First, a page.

But even now the Secretary should be expected to exercise authority over the Minister’s personal staff, and get reports from them of what they are doing for the Ministry. They should be expected to report to work every day, unless they have leave approved by the Secretary (though I would expect this to be granted if recommended in writing by the Minister).

And in order to avoid embarrassment, or exceptions with regard to special cases, it should be very clear that no relation should be appointed to the Ministry personal staff. If however any Minister feels destitute without wife or child at his side, a position of Social Secretary could be created, for work to be done at the residence, without confusion with regard to ministerial responsibilities.

A second important area in which we suffer from confusion of a sort that does not occur elsewhere in the world is with regard to the monitoring function of Parliament. Elsewhere in the world, Ministers do not chair the Parliamentary committees that oversee the work of their Ministries, These are usually entrusted to the opposition, but even a backbencher of the government side could do the job, provided he or she were chosen by consensus on the basis of particular knowledge of the field of action.

Obviously if the Minister is in charge, the Committee will not be able to fulfil effectively what are supposed to ‘inquire into and report upon ….. any Bill, proposals for legislation, supplementary or other estimates, statements of expenditure, motions, annual reports or papers.’ This is because their attention is confined to ‘such matters as are referred to it by the Chairman or by Parliament’.

Rarely are such matters referred, except when a Bill that has already been gazette is brought before the Committee just before it is presented to Parliament. Instead the Committee usually just looks at matters Members bring up, and these almost always deal with particular constituency requirements. I am told this is something that is now being explored by Verite, the Research Organization that amongst other matters is concerned with the effectiveness of Parliamentarians, and their report I am told notes that I am head and shoulders above others in dealing with policy matters. But given the existing culture, I cannot blame my colleagues for not working in the manner Parliamentarians in other countries do.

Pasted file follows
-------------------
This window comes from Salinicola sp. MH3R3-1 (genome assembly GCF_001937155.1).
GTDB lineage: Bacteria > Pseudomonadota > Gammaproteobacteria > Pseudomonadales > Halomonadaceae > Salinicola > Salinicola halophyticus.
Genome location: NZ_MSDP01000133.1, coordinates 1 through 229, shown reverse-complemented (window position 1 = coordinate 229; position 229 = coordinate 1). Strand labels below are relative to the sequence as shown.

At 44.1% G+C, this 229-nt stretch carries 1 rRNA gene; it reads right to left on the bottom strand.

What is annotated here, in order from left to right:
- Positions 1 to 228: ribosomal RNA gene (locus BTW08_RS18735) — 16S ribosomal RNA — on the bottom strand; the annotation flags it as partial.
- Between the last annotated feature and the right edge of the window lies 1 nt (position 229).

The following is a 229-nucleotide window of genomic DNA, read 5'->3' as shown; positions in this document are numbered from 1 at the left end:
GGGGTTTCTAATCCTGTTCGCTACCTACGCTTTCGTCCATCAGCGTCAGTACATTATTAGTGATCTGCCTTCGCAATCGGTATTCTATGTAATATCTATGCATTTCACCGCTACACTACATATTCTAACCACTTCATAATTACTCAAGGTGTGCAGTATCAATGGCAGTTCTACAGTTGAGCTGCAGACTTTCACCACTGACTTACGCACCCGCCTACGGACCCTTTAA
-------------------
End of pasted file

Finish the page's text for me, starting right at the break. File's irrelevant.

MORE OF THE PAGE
The Standing Order changes I had proposed were not looked at when the Committee, after much badgering, finally met. We covered all the other areas I had brought up, but the government was supposed to produce its own proposals in this regard, to set up what are termed Sectoral Committees. The draft that I saw was generally acceptable, though it could do with some tightening up. However it never came before Parliament, because the Prime Minister wanted to wait until after the 19th Amendment was passed – and then, after that was passed, he thought his job was over and did not bother any more about the commitments in the manifesto.

These are areas I hope the new Parliament will look into. Much groundwork has been done, but someone will need to focus on this area, since systems are not of much interest to most Members, and in particular those who exercise authority over Parliament in our system, namely the Ministers. But unless something is done about the conflict of interests our current system encourages, there will be no hope of Good Governance.